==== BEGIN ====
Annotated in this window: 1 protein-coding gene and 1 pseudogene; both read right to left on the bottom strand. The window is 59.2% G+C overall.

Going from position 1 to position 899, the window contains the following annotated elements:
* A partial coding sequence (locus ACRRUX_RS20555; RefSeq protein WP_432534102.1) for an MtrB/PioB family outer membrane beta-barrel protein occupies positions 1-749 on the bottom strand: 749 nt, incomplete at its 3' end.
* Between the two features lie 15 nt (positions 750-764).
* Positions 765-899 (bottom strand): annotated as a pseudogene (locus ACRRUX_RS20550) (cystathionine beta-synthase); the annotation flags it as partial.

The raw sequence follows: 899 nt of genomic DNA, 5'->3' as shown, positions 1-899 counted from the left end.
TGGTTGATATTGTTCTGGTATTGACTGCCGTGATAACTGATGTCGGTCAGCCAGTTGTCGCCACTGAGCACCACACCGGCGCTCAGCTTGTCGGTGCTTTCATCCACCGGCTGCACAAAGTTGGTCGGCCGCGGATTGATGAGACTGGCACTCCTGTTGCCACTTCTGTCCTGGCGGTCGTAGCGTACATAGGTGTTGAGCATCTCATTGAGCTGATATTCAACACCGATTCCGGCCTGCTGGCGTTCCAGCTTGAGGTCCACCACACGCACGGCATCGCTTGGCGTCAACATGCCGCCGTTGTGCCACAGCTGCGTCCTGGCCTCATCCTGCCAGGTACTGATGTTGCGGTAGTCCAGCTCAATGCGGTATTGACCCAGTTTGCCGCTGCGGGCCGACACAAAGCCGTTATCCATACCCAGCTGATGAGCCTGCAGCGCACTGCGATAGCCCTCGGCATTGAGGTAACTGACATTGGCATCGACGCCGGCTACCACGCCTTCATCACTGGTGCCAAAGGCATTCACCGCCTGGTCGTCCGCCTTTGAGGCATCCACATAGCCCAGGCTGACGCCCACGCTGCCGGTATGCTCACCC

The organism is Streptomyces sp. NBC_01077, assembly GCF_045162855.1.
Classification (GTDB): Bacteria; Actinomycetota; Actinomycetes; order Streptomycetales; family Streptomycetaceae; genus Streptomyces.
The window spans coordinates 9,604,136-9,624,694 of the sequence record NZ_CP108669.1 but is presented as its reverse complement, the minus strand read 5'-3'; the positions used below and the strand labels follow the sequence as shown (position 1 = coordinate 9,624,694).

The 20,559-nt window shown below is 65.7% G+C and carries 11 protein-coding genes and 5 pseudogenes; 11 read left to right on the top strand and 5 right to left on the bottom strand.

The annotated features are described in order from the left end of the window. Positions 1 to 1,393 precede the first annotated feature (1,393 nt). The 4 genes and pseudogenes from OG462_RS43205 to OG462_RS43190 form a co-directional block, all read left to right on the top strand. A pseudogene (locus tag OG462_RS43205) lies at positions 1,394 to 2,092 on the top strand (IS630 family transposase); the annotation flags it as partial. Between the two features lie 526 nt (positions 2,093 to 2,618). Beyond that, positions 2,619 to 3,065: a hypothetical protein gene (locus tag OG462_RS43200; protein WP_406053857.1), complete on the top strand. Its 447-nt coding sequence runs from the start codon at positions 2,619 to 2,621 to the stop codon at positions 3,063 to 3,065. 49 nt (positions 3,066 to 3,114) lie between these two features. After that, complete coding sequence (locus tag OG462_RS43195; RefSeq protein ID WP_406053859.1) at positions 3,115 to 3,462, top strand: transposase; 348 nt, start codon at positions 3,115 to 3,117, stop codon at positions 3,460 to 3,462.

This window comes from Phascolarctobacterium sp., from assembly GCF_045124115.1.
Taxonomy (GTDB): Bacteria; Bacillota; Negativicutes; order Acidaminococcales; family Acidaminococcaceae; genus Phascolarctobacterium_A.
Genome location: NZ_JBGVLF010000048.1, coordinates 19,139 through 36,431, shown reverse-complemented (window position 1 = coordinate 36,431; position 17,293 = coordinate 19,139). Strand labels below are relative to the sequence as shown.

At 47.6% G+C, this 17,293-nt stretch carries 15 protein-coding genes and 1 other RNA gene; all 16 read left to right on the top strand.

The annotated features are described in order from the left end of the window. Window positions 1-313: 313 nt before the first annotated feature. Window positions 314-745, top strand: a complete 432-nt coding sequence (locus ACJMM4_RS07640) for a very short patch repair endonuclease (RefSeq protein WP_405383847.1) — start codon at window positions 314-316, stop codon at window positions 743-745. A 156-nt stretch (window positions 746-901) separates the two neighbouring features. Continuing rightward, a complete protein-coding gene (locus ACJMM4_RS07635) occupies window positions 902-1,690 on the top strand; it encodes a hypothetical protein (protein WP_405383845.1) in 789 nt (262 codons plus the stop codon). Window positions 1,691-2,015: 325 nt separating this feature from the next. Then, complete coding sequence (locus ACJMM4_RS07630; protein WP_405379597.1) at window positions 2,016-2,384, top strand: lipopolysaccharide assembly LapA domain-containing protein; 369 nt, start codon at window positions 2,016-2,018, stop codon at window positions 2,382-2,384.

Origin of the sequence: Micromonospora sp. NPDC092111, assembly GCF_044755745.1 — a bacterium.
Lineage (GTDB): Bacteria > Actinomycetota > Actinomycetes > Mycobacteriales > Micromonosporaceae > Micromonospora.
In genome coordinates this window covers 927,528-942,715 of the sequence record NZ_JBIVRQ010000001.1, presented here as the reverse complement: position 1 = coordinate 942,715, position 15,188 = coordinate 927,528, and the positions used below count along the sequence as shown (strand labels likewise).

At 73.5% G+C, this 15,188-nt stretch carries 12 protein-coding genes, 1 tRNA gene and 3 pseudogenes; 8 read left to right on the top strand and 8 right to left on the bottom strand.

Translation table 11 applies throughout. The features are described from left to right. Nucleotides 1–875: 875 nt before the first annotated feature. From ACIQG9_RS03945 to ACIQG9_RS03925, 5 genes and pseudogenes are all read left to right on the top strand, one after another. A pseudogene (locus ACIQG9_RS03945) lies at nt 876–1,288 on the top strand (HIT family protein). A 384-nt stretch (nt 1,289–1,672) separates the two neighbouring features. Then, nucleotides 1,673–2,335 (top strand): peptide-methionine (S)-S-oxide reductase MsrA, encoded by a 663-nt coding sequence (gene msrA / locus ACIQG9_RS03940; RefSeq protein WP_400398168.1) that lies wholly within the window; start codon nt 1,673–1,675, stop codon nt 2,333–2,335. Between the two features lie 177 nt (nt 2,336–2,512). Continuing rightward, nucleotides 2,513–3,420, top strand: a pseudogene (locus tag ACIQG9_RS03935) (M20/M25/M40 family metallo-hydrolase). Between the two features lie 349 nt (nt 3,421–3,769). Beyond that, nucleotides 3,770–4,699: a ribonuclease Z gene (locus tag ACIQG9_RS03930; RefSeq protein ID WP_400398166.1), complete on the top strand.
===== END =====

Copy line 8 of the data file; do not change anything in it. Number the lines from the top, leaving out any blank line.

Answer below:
The organism is Streptomyces sp. NBC_01077, assembly GCF_045162855.1.